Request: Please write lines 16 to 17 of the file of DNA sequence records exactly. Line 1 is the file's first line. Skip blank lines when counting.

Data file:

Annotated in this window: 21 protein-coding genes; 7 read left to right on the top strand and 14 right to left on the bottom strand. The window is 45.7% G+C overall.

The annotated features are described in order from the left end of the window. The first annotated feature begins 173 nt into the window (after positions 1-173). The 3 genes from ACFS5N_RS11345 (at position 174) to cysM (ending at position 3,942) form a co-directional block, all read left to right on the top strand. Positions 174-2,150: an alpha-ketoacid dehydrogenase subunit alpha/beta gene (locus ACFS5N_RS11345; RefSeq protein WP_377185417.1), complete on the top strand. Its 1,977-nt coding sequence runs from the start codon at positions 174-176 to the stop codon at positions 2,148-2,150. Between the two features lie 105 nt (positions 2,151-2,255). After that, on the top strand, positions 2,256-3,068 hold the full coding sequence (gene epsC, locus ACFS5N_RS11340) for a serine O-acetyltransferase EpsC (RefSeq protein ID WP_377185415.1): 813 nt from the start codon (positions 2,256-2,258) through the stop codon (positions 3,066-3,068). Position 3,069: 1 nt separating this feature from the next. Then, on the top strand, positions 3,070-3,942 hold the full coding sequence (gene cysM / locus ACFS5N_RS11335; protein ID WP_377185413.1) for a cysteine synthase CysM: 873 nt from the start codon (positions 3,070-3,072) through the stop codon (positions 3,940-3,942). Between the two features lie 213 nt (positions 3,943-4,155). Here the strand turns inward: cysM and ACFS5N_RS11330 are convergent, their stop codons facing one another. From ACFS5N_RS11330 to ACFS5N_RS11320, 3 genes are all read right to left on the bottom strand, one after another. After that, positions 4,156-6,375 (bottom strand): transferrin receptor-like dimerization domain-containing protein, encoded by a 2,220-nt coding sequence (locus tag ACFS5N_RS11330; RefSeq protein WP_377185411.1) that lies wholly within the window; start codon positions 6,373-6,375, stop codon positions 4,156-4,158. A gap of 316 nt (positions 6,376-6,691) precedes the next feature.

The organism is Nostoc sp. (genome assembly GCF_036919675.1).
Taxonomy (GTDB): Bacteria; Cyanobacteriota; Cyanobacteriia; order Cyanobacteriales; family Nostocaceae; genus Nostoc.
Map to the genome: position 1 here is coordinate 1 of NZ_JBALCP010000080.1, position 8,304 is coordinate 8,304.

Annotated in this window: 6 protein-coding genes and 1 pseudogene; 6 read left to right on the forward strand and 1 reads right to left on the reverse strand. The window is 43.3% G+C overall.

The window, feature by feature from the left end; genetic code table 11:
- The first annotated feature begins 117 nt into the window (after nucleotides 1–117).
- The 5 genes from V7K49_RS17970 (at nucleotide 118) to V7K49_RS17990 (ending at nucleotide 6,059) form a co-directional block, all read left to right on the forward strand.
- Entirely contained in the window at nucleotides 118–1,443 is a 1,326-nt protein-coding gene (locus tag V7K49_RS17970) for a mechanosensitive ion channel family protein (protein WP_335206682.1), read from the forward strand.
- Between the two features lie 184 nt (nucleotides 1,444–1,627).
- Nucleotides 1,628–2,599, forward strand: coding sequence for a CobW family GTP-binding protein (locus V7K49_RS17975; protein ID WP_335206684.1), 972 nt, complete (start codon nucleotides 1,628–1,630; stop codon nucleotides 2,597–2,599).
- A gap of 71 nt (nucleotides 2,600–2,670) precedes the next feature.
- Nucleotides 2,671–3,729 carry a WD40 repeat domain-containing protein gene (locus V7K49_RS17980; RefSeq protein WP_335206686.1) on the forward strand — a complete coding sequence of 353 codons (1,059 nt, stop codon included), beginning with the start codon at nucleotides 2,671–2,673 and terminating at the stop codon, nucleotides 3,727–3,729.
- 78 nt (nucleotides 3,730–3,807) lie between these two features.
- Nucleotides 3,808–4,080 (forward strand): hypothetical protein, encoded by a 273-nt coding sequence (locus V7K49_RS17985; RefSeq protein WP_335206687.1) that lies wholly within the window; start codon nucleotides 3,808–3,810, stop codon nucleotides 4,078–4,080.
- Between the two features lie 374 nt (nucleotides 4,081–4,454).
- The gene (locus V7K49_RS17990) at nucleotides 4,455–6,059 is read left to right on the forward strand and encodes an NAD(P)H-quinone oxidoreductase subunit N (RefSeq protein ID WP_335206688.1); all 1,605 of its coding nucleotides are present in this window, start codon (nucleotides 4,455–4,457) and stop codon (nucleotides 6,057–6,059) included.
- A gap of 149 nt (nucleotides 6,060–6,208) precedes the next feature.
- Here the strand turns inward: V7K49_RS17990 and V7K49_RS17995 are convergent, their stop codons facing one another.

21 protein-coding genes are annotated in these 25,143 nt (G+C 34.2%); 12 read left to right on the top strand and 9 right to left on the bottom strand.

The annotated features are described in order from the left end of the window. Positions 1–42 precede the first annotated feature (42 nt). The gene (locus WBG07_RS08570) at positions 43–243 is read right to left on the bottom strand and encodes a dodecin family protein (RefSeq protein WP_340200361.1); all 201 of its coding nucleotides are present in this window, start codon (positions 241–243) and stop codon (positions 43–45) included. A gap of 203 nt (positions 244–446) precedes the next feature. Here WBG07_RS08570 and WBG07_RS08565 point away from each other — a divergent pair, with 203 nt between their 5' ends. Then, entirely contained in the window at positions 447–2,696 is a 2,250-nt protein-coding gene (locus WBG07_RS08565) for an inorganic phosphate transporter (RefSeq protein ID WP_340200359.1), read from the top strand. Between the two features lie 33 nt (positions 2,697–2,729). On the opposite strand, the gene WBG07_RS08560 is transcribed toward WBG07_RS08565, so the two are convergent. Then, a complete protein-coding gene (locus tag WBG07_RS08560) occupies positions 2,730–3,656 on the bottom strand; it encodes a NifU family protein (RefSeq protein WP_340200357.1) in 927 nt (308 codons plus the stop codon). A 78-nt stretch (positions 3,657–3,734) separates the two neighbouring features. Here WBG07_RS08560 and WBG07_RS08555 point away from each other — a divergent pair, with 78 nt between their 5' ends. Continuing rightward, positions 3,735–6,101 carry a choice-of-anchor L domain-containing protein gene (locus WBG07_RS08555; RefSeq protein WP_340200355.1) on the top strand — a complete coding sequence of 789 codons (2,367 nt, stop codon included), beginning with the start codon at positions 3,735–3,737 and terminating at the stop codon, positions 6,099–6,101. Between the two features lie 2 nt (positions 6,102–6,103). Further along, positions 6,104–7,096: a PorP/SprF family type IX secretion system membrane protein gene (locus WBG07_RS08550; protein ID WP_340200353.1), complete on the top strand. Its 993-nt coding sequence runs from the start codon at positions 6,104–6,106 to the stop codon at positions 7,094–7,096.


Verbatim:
- Nucleotides 3,808–4,080 (forward strand): hypothetical protein, encoded by a 273-nt coding sequence (locus V7K49_RS17985; RefSeq protein WP_335206687.1) that lies wholly within the window; start codon nucleotides 3,808–3,810, stop codon nucleotides 4,078–4,080.
- Between the two features lie 374 nt (nucleotides 4,081–4,454).